Lord Howarth of Newport: My Lords, does my noble friend accept that the rationale that he gave in response to the noble Lord, Lord Elystan-Morgan, on why Members of this House should not have a vote in elections to the House of Commons is entirely unconvincing? Is not the question of whether this House is to be appointed or elected irrelevant? If there is no good reason why Members of this House should not be able to vote, and if, as my noble friend suggested, there is to be early legislation on certain reforms of the House, will he ensure that this matter is dealt with in that legislation?
Lord Bach: My Lords, I said that there might be legislation, not that there would be. We do not think that this issue should be part of what will, if there is legislation, be around disciplinary matters alone.
Lord Tebbit: My Lords, is it not extraordinary that the Government should devote their time to this issue when there are so many others to be resolved? The electors outside this House will be amazed that the Government are devoting so much attention to it in the midst of the financial incompetence and economic problems that the Government have wished upon us.
Lord Elis-Thomas: My Lords, I ask the Minister for advice on a personal dilemma. I am a former elected Member of the House of Commons, a Member of this House and, of course, an elected Member of the National Assembly for Wales. I can vote in National Assembly elections and council elections and yet am still debarred from influencing what goes on down the Corridor. How soon am I to be delivered from this conundrum?
Lord Bach: My Lords, I come back to what I said at the start: if, after the next election, a Bill to reform this House can be passed through Parliament, the noble Lord can rest fairly assured that one of the provisions of that Bill will be that he will be able to vote at the general election after next.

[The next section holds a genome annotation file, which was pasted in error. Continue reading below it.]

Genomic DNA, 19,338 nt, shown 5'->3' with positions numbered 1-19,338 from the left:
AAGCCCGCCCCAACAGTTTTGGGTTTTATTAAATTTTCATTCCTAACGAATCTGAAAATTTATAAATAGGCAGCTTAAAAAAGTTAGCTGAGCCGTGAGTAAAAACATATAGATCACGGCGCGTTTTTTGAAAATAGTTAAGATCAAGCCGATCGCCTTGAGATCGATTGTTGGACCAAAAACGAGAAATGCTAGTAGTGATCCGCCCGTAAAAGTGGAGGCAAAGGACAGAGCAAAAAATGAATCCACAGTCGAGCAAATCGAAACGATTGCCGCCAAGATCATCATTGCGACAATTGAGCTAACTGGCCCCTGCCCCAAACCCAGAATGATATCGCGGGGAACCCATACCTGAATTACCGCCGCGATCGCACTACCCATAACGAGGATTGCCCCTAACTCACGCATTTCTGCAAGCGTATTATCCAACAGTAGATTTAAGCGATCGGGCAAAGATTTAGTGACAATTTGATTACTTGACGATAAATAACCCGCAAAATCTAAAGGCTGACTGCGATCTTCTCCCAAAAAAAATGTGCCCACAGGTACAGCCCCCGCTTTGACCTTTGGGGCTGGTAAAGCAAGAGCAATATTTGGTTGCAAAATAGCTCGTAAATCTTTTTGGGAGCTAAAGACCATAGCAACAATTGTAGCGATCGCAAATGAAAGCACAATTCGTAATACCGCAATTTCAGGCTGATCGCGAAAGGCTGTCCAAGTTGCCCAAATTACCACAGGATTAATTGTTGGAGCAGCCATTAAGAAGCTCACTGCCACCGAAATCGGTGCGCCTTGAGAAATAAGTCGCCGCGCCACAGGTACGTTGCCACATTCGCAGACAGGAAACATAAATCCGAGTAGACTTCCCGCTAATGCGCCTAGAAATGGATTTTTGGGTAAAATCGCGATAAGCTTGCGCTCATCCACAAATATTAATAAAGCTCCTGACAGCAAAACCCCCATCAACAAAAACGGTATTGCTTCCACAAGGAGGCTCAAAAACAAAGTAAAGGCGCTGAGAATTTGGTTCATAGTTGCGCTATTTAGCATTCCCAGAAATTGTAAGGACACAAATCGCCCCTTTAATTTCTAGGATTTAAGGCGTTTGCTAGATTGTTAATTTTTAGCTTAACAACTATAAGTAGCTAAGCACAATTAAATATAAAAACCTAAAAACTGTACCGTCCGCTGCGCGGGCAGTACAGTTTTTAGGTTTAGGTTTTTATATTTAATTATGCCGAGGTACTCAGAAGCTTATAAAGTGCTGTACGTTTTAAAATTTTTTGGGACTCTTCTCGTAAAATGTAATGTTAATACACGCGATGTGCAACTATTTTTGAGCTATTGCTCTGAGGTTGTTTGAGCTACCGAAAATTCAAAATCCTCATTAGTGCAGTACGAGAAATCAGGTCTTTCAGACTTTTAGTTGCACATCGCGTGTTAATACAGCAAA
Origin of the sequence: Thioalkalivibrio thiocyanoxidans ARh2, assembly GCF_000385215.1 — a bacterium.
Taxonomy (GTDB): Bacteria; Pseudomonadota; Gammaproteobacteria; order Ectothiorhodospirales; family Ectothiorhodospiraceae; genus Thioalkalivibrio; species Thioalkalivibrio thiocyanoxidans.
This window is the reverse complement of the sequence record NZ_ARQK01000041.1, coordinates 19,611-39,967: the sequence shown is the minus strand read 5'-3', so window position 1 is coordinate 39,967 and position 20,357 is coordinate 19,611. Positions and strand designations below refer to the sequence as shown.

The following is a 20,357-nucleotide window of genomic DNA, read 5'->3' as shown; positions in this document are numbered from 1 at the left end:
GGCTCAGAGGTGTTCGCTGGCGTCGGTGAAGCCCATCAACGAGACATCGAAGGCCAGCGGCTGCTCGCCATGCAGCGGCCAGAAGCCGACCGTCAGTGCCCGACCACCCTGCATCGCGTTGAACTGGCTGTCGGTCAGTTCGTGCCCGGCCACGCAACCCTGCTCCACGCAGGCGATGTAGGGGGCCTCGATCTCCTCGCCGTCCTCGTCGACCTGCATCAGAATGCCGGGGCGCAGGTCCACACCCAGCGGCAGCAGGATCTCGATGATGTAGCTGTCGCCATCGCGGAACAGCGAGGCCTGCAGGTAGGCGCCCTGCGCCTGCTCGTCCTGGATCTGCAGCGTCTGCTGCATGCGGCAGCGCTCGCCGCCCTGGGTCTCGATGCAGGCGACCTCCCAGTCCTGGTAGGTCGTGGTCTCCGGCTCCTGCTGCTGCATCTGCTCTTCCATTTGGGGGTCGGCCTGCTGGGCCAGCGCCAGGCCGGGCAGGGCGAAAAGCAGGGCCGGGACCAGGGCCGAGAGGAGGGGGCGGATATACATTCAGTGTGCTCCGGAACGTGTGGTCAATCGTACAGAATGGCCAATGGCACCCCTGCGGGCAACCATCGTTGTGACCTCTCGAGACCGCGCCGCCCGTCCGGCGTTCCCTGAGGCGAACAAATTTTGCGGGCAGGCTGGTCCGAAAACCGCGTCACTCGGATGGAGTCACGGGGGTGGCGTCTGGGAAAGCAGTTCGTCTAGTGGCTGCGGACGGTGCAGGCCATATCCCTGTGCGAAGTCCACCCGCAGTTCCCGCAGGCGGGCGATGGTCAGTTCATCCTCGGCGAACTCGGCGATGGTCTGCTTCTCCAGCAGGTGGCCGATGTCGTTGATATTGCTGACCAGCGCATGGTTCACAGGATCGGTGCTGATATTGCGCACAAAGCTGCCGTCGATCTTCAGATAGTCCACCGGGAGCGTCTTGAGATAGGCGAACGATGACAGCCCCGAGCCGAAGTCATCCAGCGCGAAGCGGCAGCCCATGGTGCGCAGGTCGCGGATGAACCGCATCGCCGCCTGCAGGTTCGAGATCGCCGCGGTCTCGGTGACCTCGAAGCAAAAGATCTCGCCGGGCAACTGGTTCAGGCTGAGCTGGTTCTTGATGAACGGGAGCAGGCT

Baroness Whitaker: My Lords, does my noble friend agree that the allegation of the noble Lord, Lord Tebbit, that the Government are financially incompetent and have wished our current economic woes upon us is spectacularly inaccurate?
Lord Bach: My Lords, I listened very carefully to what the noble Lord, Lord Tebbit, said. I do not think that, for once, he mentioned the Government. I was going to congratulate him on his statesmanship in not doing so, but if he did mean to have a go at the Government, he is quite wrong.
To ask Her Majestys Government what assessment they have made of the level of recruitment into the nuclear industry and of progress in the provision of training of staff for work at all levels in the industry.
The Minister of State, Department of Energy and Climate Change & Department for Environment, Food and Rural Affairs (Lord Hunt of Kings Heath): My Lords, Cogent, the sector skills council responsible for nuclear, is undertaking a large study to assess the nuclear skills requirements across all sectors over the next few decades. This work will be complete around the end of summer of this year.
Lord Jenkin of Roding: My Lords, that is all very well, but is not the immediate problem much more serious than that? Does the Minister realise that the greatest problem that the industry now faces is the inability of the nuclear regulator to recruit and train the staff needed to perform its functions, particularly the generic design assessment of new designs? Is it not also the case that Dr Tim Stone, the Governments adviser, specifically recommended to Ministers that certain rigid Civil Service rules about salaries in the
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Lord Hunt of Kings Heath: My Lords, the noble Lord is right to draw attention to some of the pressures that have faced the Nuclear Installations Inspectorate. Dr Tim Stone was commissioned to carry out a review, as a result of which a short-term pay deal is under negotiation with the trade unions. That will introduce a range of factors that we hope will address some of the short-term recruitment and retention problems. A satellite office is being established in London and one is to be established in Cheltenham, which are both strategic locations for recruitment. A restructuring of the nuclear inspectorate is proposed to deal with the very issues that the noble Lord has rightly raised.